Three years after the Khayelitsha Commission, has there been progress?

Western Cape Premier and SJC disagree on police track record

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Photo of four people
From left to right, Dan Plato and Helen Zille receive the report into policing in Khayelitsha from commissioners Kate O’Regan and Vusi Pikoli. Photo: Masixole Feni.

Three years after the Khayelitsha Commission of Inquiry completed its work, the Western Cape Government says “steady progress” is being made in the implementation of its recommendations, but the Social Justice Coalition (SJC) is less optimistic.

The Office of Premier Helen Zille said in a statement this week that feedback from the task team set up following the Commission as well as other people involved “points to a marked difference in the working relationship of participants in the safety space in Khayelitsha – a significant change in the right direction.”

But the SJC told GroundUp that “intransigence at a national level has resulted in at best incremental progress.”

This was in spite of “attempts at a local Khayelitsha Cluster level to implement the recommendations,” said Dalli Weyers, a senior researcher at the SJC.

The Office of the Premier said positive developments in policing in Khayelitsha included the appointment of additional detectives, the establishment of a monitoring and oversight team, a reduction in vigilante killings and the filling of leadership and management posts.

The Premier’s Office listed seven recommendations made by the Commission which it said had been met or were being met.

One of these relates to detective services at the Khayelitsha Police Stations and the Family Child and Sexual Offences Unit. The Premier said Khayelitsha currently had 156 detectives and this was being increased to 170.

But Weyers said that while the SJC did not have information about the number of detectives across Khayelitsha, “in the court papers filed by SAPS in the Police Resources court case, it was revealed that in January this year, the three stations in Khayelitsha combined, had 10 less detectives than they had in April 2013”.

“Even if those numbers have since changed, this is not steady progress,” said Weyers.

The Office of the Premier said that an inquest backlog team had been appointed and “by June 2016 they had reduced the backlog from 3,400 cases in 2014 to 1,601”.

“By 1 September 2016 the number of case dockets per detective had reduced to 65 per member, compared to 100 at the time of the Commission. The standard has been maintained in line with the national standard for case dockets per detective.”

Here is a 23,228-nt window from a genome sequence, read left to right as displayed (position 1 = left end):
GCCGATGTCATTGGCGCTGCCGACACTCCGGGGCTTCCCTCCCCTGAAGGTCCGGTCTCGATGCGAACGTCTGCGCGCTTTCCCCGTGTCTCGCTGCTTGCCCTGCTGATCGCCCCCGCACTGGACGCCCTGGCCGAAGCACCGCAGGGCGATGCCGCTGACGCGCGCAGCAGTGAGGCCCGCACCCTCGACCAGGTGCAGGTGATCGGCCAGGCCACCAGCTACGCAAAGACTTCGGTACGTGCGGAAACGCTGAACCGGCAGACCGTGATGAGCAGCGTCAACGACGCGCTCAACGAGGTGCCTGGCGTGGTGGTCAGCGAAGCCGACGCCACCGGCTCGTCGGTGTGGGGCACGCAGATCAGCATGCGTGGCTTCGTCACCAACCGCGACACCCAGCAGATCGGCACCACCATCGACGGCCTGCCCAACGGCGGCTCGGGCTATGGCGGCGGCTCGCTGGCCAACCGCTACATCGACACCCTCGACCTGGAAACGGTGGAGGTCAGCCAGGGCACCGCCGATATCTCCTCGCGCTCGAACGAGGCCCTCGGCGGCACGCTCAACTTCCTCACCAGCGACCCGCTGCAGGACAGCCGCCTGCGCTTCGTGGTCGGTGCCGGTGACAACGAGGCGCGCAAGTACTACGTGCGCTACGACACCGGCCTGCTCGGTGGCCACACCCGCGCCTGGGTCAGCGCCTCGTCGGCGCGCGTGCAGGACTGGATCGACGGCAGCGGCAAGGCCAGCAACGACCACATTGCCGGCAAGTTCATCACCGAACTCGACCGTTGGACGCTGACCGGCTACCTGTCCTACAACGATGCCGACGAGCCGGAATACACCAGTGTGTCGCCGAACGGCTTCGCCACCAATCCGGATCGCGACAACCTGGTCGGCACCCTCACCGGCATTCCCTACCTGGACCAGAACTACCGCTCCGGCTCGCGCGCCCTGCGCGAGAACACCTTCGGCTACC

In reply to this, the SJC said that in response to a written question in the provincial legislature three months earlier, SAPS said that detectives in Harare had on average 79 dockets each, 67 in Khayelitsha and 127 in Lingelethu-West.

“In the same response, SAPS indicated that detectives in Nyanga, which had 279 murders in 2015/2016, were on average carrying 135 dockets. This sobering reality underscores why we believe progress has at best been incremental. SAPS’s failure as an organisation to make the necessary systemic changes to implement the recommendations means that progress locally is reactive and might be short-lived,” said Weyers.

The Premier’s office pointed to “several key areas” which remained a concern, including leadership and staffing at the Family, Child and Sexual Offences Unit, the allocation of staff to the police stations in Khayelitsha, failure to release monthly crime statistics, no new police station at Makhaza and backlogs at the National Chemical Laboratories in Cape Town.

“We will continue to pursue all the available channels, including discussions with Police Minister Fikile Mbalula, to ensure the successful implementation of all the recommendations. While there has been a significant move in the right direction, the Minister is yet to express a concrete commitment to this process,” the Premier’s office said.

Weyers said that while the SJC appreciates that the Premier was highlighting the work that is being done to make Khayelitsha safe, claiming that there is ‘steady progress’ on specific recommendations when SAPS is continuing to fail communities, is irresponsible.” For instance, the Provincial Commissioner had failed to issue guidelines for visible policing in informal settlements, said Weyers. This was one of the recommendations made by the Commission.

“The fact that SAPS has no guideline on how to visibly patrol and serve these communities means that SAPS is failing to fulfil its constitutional obligation towards residents. The fact that the Premier’s office can frame this as ‘steady progress’ means that the Western Cape Government is failing in its constitutional obligation to exercise oversight over SAPS,” said Weyers.

TOPICS:  Khayelitsha Commission of Inquiry into Policing

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